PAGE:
Just like his mare named Summer in Saratoga who has made improvement, Sharp and his horses continue to have a solid Saratoga meet.
It has become a common saying that Saratoga Race Course is the summer place to be.
It is also a coincidence that there are two mares with the same name that somewhat reflects the adage: Summer in Saratoga.
The first mare, a New York-bred born in 2002, had just one win in 24 races, including three starts at Saratoga, before retiring and becoming a broodmare at McMahon of Saratoga Thoroughbreds and Ted Taylor Thoroughbreds.
The other mare, born in Kentucky five years ago from the sire-dam combination of Grade 1 winners Hard Spun and Love Theway Youare, has been more successful for trainer Joe Sharp and owner Larry Hirsch with his Highlander Training Center in Texas.
Since being purchased for $165,000 at the 2019 Fasig-Tipton July Selected Horses of Racing Age sale, this particular Summer in Saratoga has won five races, including two stakes races on the turf this year, and has earned $332,072 in 14 career starts.
It also seems appropriately fitting that Summer in Saratoga had been nominated for the Grade 2 Ballston Spa Stakes as part of the Saturday’s Travers Day undercard. Though, Sharp said he is uncertain if she will make her first appearance at Saratoga.
“I’ve always wanted to bring her up here,” Sharp said. “I thought it would be nice. This year, the way the timing worked out, she got off-track a little bit.”
Summer in Saratoga finished fourth and third in her first two starts for then-trainer Chad Brown and then-owner William Lawrence. About two months after the sale, she made significant improvement that led to her first career win in October 2019, and that became a pathway to other victories with the Tom Benson Memorial Stakes and Indiana General Assembly Distaff Stakes this year.
“I just think she was immature,” Sharp said. “Some horses are precocious when they are young. She’s a big filly with a big frame and she needed time to develop into herself. She was in great condition when we got her from Chad. I just think she was kind of a late bloomer.”
“She has some upside with her in her pedigree,” he added. “So, we bought her with a long-term plan of getting her some black type. Obviously, everything has fallen into place well with her.”
Paralleling to the mare’s success, Sharp’s season at Saratoga has also fallen into place. At the end of the sixth week of the meet, Sharp was within contention of being one of the top 10 trainers with six winners from 23 starters, which is close to his season-best of eight winners from 29 starters in 2018, and he has been training on his own for just seven years after being an assistant to Michael Stidham and Michael Maker.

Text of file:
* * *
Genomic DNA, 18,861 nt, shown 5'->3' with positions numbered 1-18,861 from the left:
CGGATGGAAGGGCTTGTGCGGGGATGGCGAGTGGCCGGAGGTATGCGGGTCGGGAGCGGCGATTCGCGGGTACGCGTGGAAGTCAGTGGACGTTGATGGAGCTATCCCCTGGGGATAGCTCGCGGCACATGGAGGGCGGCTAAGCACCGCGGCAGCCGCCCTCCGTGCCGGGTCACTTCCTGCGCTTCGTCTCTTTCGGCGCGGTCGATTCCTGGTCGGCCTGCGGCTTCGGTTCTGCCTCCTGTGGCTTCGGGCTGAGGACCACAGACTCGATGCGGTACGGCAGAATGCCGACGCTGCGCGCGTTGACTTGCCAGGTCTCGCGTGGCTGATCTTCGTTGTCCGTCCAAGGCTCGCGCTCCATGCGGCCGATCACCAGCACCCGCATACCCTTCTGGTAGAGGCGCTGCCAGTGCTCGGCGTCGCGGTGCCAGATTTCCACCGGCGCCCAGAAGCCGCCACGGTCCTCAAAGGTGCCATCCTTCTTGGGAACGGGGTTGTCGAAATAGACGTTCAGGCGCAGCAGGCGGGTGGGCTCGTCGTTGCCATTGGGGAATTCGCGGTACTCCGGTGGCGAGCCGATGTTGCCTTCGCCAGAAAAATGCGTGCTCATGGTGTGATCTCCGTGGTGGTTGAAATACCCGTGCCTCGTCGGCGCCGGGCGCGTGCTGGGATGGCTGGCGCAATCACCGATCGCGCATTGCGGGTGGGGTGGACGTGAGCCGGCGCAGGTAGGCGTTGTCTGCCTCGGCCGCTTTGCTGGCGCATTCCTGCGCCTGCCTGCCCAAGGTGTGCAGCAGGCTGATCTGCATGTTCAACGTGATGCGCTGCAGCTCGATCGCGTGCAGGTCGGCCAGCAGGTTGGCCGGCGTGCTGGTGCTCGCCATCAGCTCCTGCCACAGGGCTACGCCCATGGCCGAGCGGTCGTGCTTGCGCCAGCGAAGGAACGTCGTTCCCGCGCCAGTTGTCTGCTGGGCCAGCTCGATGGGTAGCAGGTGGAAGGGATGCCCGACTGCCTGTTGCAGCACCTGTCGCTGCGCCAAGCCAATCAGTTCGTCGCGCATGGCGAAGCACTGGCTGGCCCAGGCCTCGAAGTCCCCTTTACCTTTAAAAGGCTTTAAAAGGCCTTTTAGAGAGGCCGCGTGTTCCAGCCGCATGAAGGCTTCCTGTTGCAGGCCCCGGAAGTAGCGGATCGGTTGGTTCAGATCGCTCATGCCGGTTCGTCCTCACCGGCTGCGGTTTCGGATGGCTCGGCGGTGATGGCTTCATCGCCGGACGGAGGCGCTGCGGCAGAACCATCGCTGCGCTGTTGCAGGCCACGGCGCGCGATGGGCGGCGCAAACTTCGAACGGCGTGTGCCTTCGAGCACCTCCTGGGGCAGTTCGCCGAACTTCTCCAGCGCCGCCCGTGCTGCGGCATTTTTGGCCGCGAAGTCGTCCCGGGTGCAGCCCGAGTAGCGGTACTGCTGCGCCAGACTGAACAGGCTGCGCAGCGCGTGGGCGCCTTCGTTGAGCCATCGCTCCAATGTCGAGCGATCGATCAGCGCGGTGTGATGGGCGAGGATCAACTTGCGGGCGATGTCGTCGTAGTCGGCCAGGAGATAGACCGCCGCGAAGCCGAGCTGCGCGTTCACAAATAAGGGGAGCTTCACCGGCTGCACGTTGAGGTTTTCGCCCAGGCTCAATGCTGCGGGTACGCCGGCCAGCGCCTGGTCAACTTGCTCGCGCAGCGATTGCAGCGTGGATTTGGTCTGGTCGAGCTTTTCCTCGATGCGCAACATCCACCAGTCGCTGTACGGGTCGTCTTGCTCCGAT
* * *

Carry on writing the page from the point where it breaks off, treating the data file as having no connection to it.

“It has been a great meet,” he said. “It is definitely one of our stronger meets. It is comparable to a couple of years ago. Obviously, we had some good racing luck with the right kind of horses. We have been fortunate to get some good racing luck and getting everything lined up.”
This season is also a contrast from last year when Sharp was forced to stay home in Kentucky due to surgery to remove a benign brain tumor and the COVID-19 pandemic. With just 13 starters, his team still came away with two winners.
Sharp, a former jockey, is also back to riding and working horses. On Saturday, he was aboard recent West Virginia Senate President's Cup Stakes winner Catch a Bid for a workout over the Oklahoma Training Track.
“Last year, we didn’t send as many horses up here due to COVID-19 and my surgeries because I wasn’t able to come up here at all,” he said. “This year, we rented a place and hit it full stride. Personally and physically, I have come a long way. I’ve been feeling good. I’ve been able to get back on horses. Last year at this time, I was sitting in a recliner with staples in my head. It’s amazing what a year can do.”
Summer in Saratoga and Sharp are not the only ones who have made an improvement over the past year. Other horses have made an impression coming out of Sharp’s barn.
Absolute Love, a 6-year-old mare that Sharp claimed for $8,000 earlier this year at Churchill Downs, was his first starter as she got there in the final strides to win $12,500. As she approached the Winner’s Circle, he learned that she was claimed by Rob Atras for $12,500. Waiting nearly a month for her return, Sharp got Absolute Love back for $16,000 as 13 other trainers put in a claim for her.
Coming off a nine-month layoff, Runnin’ Ray is 2-for-2 this year with an 11-length win in a $20,000 claiming race at Churchill Downs followed by a victory in a starter allowance race at Saratoga on July 30.
Just over a week later, Sharp came back with four more winners: Fast Boat, Lady Danae, Flint Ridge and Lookin to Fly.
Rebounding from a struggling finish over a yielding Belmont turf course in the Grade 1 Jaipur, Fast Boat just up in the final strides for his second graded stakes win in the Grade 3 Troy. The 6-year-old gelding who claimed for $40,000 three years ago has won nine races while earning more than $400,000.
Meanwhile, Lady Danae, Flint Ridge and Lookin to Fly each graduated from the maiden ranks.
With just under two weeks remaining in the Saratoga season, Sharp has sent most of his prior winners back to Kentucky, with the exception of Runnin’ Ray who may make another start in an allowance race near the end of the meet.
He hopes that his remaining horses, which includes unraced Sacred Samurai possibly being pointed for a maiden race on the Travers Day undercard, can help his stable finish strong.
“Timing-wise off those kind of races, you cannot bring them back within 2-3 weeks,” he said. “We still have a couple of horses to run. So, we are hoping to close it out strong.”